May 24, 2021 Share
When 2-Factor Authentication Is Compromised. Protect Your Cryptocurrency from Sim Swap Scam
Nowadays, a lot of people are engaged in trading and holding cryptocurrency in different exchanges online. In fact, several individuals have earned thousands or millions from their cryptocurrency trades, particularly in Bitcoin or Ethereum. At the same time, there are also those who made money from other alternative coins (aka altcoins). These digital assets have become extremely popular.
For those who are not familiar with cryptocurrency, it actually refers to a digital currency that can be used to purchase products or services. In fact, a growing number of companies or merchants are starting to accept digital currencies as a mode of payment. Cryptocurrency coins are installed in digital wallets, which makes them vulnerable to cyber-attacks and fraudulent scams like sim swapping.
What is Sim Swap Scam?
It refers to a common scam where a bad actor convinces a cellular provider that they are the legitimate owner of an account and they take control over an existing account. Every cell phone has a “sim card” which is a small physical computer chip that is the “subscriber identity module”. This is how the cell tower knows which phone is connected. This scam is commonly a multi-step process. In one example, a bad actor gained access to a victim’s email. From there, they gathered enough information about the victim and then they call the phone company to transfer the victim’s number to a sim card the bad actor has possession of.
How Does It Take Place?
The first step that scammers usually take is to acquire or obtain crucial information about the owner of a particular mobile number through online data breaches and hacked emails. The fraudster would employ methods that will allow him to gather personal information from the target victim. This is usually done through sending phishing emails or even hacking the online social media accounts of the victim.
Once the scammer obtains the crucial personal details, the next step is to contact the mobile phone provider of the victim. Thereafter, the scammer will act as real holder of the account and transfer the cell number to a new sim card where the scammer will receive any text messages.
From there, the scammer can start manipulating the accounts linked to the victim’s number. For example, they will log into an online bank account and change the password Since they control the email account, they can reset the password. If the bank, then sends a text as s secondary security (two factor authentication) the scammer is already in control of the phone and can now log in. Any transaction emails will go to the compromised email account. In the case of cryptocurrency, the bad actor can gain access to the digital wallet and quickly transfer the crypto assets to untraceable accounts before the victim can act. In one case, the scammer actually called the victim acting as fraud prevention and further victimized the person.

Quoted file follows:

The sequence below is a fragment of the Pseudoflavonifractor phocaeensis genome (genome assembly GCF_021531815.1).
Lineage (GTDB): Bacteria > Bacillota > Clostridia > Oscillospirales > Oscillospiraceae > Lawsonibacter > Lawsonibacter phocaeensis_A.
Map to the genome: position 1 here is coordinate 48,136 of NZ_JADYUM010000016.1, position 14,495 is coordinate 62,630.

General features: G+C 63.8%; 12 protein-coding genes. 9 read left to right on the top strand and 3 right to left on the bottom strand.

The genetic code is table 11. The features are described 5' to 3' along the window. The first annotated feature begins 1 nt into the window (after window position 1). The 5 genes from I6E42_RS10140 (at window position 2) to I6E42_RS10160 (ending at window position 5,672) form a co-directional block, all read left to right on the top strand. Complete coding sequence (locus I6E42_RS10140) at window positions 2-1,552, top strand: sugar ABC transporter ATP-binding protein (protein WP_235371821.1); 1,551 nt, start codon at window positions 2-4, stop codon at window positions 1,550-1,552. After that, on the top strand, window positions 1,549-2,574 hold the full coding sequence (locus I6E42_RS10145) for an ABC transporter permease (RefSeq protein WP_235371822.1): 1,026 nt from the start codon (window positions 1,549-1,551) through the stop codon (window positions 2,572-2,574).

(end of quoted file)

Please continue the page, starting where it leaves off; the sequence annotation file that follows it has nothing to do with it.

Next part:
How To Protect Your Digital Wallet
As already mentioned above, it can be easy for various sim swap scammers to access your digital wallet and steal your cryptocurrency. There are several ways on how you can stop this from happening. The Federal Trade Commission recommends that you follow these tips:
- Use different passwords across all of your online accounts and change them often.
- Be careful in sharing your information with people who request it through online platforms or via text messages. Do not be too trusting and always act vigilantly when someone tries to obtain a piece of information from you. Never reply to emails or messages that require you to provide personal information.
- As much as possible, limit the details that you post on your social media accounts. Take note that a lot of people can see your status updates or other posts on platforms like Facebook, LinkedIn, Instagram, and Twitter.
- Use the authentication and two-way verification features for your phone and other digital accounts. It is best to add a pin code or biometric identification to all the applications in your phone that are vulnerable to hacking.
- Ask your phone provider to lock your account with a PIN or pass code.
- Use an authentication App rather than a text message code where possible.
To conduct a digital review or If you find yourself in a situation where you fell victim to the sim swap scam, be sure to contact an attorney. Talk to a lawyer who can help you deal with all the legal consequences that may arise. Find an attorney who is knowledgeable in cryptocurrency and specializes in cybersecurity or technology laws.
Contact Timothy Shields at:
Phone: 833-830-HELP (4357)
DISCLAIMER: This article is provided as a courtesy and is intended for the general information of the matters discussed above and should not be relied upon as legal advice. Neither Kelley Kronenberg, nor its individual attorneys or staff, are responsible for errors, omissions and/or typographical errors – always seek competent legal counsel.